|C O M B A T|
|the Literary Expression of Battlefield Touchstones ™|
|ISSN 1542-1546 Volume 01 Number 03 Summer ©Jul 2003|
"Anyone who first considers the consequences cannot be brave."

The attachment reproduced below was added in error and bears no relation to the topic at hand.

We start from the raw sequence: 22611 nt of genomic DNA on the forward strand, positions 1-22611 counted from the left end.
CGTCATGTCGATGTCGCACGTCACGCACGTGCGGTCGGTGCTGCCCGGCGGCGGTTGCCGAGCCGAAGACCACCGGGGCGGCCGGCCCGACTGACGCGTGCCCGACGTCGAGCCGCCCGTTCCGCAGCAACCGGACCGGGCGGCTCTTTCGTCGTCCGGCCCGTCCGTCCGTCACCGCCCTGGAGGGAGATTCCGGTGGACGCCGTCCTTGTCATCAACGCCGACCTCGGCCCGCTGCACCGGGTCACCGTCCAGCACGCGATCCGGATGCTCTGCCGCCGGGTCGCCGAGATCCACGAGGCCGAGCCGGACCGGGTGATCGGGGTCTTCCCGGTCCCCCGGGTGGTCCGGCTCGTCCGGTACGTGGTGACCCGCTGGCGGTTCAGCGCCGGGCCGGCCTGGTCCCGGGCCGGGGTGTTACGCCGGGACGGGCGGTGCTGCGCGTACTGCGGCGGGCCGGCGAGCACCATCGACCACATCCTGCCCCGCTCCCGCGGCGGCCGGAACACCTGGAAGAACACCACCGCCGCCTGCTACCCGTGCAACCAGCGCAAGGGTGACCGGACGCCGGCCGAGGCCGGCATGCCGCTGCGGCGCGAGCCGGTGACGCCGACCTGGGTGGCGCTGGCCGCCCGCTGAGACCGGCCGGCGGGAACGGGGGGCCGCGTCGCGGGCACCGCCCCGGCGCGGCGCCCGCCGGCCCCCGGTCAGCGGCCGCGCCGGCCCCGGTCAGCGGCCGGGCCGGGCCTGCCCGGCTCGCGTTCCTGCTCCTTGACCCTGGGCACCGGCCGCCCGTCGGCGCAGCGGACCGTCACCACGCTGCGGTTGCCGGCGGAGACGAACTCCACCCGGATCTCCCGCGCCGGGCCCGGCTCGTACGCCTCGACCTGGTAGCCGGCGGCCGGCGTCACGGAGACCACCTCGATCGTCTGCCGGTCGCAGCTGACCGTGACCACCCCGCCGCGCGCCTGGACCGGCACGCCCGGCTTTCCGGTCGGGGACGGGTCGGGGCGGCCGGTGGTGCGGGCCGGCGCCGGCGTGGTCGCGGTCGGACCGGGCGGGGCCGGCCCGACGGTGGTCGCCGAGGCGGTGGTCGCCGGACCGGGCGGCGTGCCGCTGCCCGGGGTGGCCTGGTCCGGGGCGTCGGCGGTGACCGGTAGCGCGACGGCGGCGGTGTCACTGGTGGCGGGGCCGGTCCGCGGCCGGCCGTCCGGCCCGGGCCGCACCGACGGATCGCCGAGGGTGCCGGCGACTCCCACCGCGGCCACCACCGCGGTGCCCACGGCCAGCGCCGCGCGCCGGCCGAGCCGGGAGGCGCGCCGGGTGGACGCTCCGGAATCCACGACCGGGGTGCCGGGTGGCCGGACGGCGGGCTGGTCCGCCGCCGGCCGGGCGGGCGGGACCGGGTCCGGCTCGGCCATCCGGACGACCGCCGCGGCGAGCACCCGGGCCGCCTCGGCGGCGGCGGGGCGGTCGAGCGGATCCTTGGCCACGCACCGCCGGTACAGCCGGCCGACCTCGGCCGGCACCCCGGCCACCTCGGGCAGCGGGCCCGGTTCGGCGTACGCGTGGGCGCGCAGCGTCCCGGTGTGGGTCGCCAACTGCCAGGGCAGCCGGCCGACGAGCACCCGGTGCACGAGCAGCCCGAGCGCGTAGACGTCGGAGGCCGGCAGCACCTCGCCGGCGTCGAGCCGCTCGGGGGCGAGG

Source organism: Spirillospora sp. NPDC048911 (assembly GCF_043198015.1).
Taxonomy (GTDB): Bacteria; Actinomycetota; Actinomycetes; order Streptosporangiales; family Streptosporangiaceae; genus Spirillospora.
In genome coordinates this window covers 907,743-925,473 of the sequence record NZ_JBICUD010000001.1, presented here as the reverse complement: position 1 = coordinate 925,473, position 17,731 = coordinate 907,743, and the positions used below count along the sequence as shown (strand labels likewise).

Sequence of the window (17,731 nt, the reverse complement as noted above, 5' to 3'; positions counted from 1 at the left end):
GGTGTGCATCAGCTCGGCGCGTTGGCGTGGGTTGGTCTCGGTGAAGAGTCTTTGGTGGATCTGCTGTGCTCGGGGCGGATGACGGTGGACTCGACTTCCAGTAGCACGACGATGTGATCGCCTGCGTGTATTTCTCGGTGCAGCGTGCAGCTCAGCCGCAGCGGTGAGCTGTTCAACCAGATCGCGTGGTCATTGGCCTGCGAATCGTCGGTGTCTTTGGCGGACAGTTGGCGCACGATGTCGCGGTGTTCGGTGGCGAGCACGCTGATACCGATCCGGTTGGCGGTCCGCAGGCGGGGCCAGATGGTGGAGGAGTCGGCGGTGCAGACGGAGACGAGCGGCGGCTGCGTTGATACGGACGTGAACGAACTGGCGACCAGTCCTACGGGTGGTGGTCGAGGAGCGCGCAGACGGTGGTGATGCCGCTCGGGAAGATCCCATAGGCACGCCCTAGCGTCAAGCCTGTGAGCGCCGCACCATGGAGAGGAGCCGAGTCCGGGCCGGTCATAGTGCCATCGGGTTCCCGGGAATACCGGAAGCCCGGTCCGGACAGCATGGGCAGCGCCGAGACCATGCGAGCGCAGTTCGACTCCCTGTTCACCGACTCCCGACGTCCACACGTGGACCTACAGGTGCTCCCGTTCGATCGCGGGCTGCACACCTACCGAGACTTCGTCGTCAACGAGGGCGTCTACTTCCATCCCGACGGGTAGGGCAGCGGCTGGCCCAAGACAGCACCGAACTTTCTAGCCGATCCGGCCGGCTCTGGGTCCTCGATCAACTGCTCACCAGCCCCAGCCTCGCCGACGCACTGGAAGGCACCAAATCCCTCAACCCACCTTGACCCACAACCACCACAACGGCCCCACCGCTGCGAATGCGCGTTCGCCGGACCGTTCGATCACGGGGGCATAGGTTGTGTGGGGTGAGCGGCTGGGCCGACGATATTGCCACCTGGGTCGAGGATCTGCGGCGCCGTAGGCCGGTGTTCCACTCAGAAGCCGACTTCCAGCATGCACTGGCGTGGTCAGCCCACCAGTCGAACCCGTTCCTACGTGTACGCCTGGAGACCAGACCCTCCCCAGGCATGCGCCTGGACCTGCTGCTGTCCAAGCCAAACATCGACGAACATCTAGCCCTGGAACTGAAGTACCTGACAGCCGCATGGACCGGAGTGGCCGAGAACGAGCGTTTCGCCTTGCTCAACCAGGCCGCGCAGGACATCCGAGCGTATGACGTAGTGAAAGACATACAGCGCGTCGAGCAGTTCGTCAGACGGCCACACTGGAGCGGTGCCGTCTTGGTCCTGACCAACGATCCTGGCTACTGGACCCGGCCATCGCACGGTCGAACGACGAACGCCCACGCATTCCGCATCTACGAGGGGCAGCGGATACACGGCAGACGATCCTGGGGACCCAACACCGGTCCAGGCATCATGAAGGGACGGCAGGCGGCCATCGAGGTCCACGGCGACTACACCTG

When our reaction force, enroute to the besieged outpost, was ambushed, thus compounding the predicament of the isolated defenders, we were doing more than failing to heed precautions, more than repeating too often repeated mistakes, more than playing the game by the enemy's rules ... we were reinforcing the hidebound conclusions of the traditional military hierarchy. The conventional wisdom was that America, by its evolved superiority, had the right to conduct the war that it was underwriting as it so desired; and that slight Asians wouldn't fight as well as powerful milk-fed round-eyes. It didn't matter that the death tally would eventually disprove this canard, showing that they lost almost six soldiers in national defense for every one of our's, because this myth would become another truism in the refrain calling for no more Vietnams in a world preoccupied with levelized playing-fields. It didn't matter that frail cao boys were flying antique Kingbee helicopters into remote landing-zones without gunship support to rescue American-led recon teams. It didn't matter that one indigenous volunteer after another braved the hail of enemy fire to attempt to lay a directional slant-wire antenna in a tree so the pinned-down unit could call for support and evacuation from its untenable position. It didn't matter that an inconspicuous Asian jet-jockey continued to fly his A1E slow-mover in support of a compromised patrol after he'd run-out of ammunition ... killing some more enemy with the propeller of his airplane! It didn't matter that the training centers at NhaTrang and LongThanh rivaled those stateside, and the military academy at DaLat was patterned on Western paradigms ... with graduates as competent as any elsewhere. While the conventional wisdom was dismissive, the Asian response was suspicious ... and justly so, since they'd seen temperamental allies too often in the past. For us, the major issues seemed to be dedication and courage, but for them, taking the long view, the issues were loyalty and persistence. While they proved their mettle, we proved our lack of devoted endurance. Not only wouldn't the Americans reinforce that besieged camp, but when the surviving irregulars arrived with their unconventional advisors, having walked their own trail of tears from destruction, they were quarantined as enemy suspects. The fact that the American commander was later relieved did nothing to restore broken faith. Treating the obvious symptoms did not cure the deadly disease of hubris. When we lie to our friends, it's their fault, and when we lie to ourselves, it's nobody's fault; but our clinquant armor is still worn by proud hildings.